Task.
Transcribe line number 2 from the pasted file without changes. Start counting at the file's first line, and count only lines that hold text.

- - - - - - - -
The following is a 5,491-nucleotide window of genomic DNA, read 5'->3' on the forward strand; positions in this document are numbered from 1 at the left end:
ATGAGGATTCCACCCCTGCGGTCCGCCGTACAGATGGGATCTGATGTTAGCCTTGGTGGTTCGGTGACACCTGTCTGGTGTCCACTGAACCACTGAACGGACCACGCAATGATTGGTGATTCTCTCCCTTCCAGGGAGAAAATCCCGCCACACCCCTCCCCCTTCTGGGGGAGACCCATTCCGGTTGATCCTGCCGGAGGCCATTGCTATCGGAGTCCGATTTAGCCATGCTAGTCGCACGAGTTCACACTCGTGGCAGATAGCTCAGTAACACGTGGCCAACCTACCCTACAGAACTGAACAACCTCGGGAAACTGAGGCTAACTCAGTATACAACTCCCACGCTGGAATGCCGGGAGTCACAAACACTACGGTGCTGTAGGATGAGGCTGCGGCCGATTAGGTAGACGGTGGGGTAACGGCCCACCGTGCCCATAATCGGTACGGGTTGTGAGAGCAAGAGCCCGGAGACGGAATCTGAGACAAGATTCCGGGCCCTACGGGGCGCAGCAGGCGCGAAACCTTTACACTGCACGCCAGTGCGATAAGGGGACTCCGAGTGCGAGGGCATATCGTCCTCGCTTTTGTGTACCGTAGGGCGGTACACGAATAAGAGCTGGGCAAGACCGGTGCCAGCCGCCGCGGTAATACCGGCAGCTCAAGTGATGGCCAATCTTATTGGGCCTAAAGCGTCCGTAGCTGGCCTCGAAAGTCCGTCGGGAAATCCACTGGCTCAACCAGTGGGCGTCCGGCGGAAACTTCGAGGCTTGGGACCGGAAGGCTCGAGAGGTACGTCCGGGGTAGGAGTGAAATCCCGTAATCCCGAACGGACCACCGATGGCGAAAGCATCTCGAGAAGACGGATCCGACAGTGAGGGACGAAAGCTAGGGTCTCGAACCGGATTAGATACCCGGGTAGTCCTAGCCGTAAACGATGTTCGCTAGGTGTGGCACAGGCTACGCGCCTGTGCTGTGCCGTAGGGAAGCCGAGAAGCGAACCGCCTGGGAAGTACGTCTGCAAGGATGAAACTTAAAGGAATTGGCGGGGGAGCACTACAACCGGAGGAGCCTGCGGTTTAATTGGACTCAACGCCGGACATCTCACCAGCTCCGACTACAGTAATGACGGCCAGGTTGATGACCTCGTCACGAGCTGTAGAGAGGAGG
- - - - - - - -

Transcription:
ATGAGGATTCCACCCCTGCGGTCCGCCGTACAGATGGGATCTGATGTTAGCCTTGGTGGTTCGGTGACACCTGTCTGGTGTCCACTGAACCACTGAACGGACCACGCAATGATTGGTGATTCTCTCCCTTCCAGGGAGAAAATCCCGCCACACCCCTCCCCCTTCTGGGGGAGACCCATTCCGGTTGATCCTGCCGGAGGCCATTGCTATCGGAGTCCGATTTAGCCATGCTAGTCGCACGAGTTCACACTCGTGGCAGATAGCTCAGTAACACGTGGCCAACCTACCCTACAGAACTGAACAACCTCGGGAAACTGAGGCTAACTCAGTATACAACTCCCACGCTGGAATGCCGGGAGTCACAAACACTACGGTGCTGTAGGATGAGGCTGCGGCCGATTAGGTAGACGGTGGGGTAACGGCCCACCGTGCCCATAATCGGTACGGGTTGTGAGAGCAAGAGCCCGGAGACGGAATCTGAGACAAGATTCCGGGCCCTACGGGGCGCAGCAGGCGCGAAACCTTTACACTGCACGCCAGTGCGATAAGGGGACTCCGAGTGCGAGGGCATATCGTCCTCGCTTTTGTGTACCGTAGGGCGGTACACGAATAAGAGCTGGGCAAGACCGGTGCCAGCCGCCGCGGTAATACCGGCAGCTCAAGTGATGGCCAATCTTATTGGGCCTAAAGCGTCCGTAGCTGGCCTCGAAAGTCCGTCGGGAAATCCACTGGCTCAACCAGTGGGCGTCCGGCGGAAACTTCGAGGCTTGGGACCGGAAGGCTCGAGAGGTACGTCCGGGGTAGGAGTGAAATCCCGTAATCCCGAACGGACCACCGATGGCGAAAGCATCTCGAGAAGACGGATCCGACAGTGAGGGACGAAAGCTAGGGTCTCGAACCGGATTAGATACCCGGGTAGTCCTAGCCGTAAACGATGTTCGCTAGGTGTGGCACAGGCTACGCGCCTGTGCTGTGCCGTAGGGAAGCCGAGAAGCGAACCGCCTGGGAAGTACGTCTGCAAGGATGAAACTTAAAGGAATTGGCGGGGGAGCACTACAACCGGAGGAGCCTGCGGTTTAATTGGACTCAACGCCGGACATCTCACCAGCTCCGACTACAGTAATGACGGCCAGGTTGATGACCTCGTCACGAGCTGTAGAGAGGAGG